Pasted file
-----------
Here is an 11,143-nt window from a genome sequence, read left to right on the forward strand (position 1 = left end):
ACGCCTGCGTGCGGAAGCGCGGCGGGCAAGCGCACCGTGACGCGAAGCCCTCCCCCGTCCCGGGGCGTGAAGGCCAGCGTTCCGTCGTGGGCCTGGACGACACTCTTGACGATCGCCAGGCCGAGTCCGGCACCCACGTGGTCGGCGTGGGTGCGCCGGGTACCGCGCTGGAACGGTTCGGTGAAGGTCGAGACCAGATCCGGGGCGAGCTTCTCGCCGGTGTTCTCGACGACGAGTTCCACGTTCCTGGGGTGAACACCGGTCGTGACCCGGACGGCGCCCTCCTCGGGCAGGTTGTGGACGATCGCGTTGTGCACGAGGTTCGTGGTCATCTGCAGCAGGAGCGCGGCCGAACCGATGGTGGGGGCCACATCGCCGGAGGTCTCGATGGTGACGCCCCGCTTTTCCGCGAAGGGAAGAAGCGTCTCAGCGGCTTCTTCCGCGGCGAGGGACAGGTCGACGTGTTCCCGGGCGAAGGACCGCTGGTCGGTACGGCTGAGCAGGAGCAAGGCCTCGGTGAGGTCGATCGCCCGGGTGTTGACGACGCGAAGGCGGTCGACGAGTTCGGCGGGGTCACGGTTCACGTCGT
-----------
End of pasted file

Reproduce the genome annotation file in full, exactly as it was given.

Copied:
Here is an 11,143-nt window from a genome sequence, read left to right on the forward strand (position 1 = left end):
ACGCCTGCGTGCGGAAGCGCGGCGGGCAAGCGCACCGTGACGCGAAGCCCTCCCCCGTCCCGGGGCGTGAAGGCCAGCGTTCCGTCGTGGGCCTGGACGACACTCTTGACGATCGCCAGGCCGAGTCCGGCACCCACGTGGTCGGCGTGGGTGCGCCGGGTACCGCGCTGGAACGGTTCGGTGAAGGTCGAGACCAGATCCGGGGCGAGCTTCTCGCCGGTGTTCTCGACGACGAGTTCCACGTTCCTGGGGTGAACACCGGTCGTGACCCGGACGGCGCCCTCCTCGGGCAGGTTGTGGACGATCGCGTTGTGCACGAGGTTCGTGGTCATCTGCAGCAGGAGCGCGGCCGAACCGATGGTGGGGGCCACATCGCCGGAGGTCTCGATGGTGACGCCCCGCTTTTCCGCGAAGGGAAGAAGCGTCTCAGCGGCTTCTTCCGCGGCGAGGGACAGGTCGACGTGTTCCCGGGCGAAGGACCGCTGGTCGGTACGGCTGAGCAGGAGCAAGGCCTCGGTGAGGTCGATCGCCCGGGTGTTGACGACGCGAAGGCGGTCGACGAGTTCGGCGGGGTCACGGTTCACGTCGT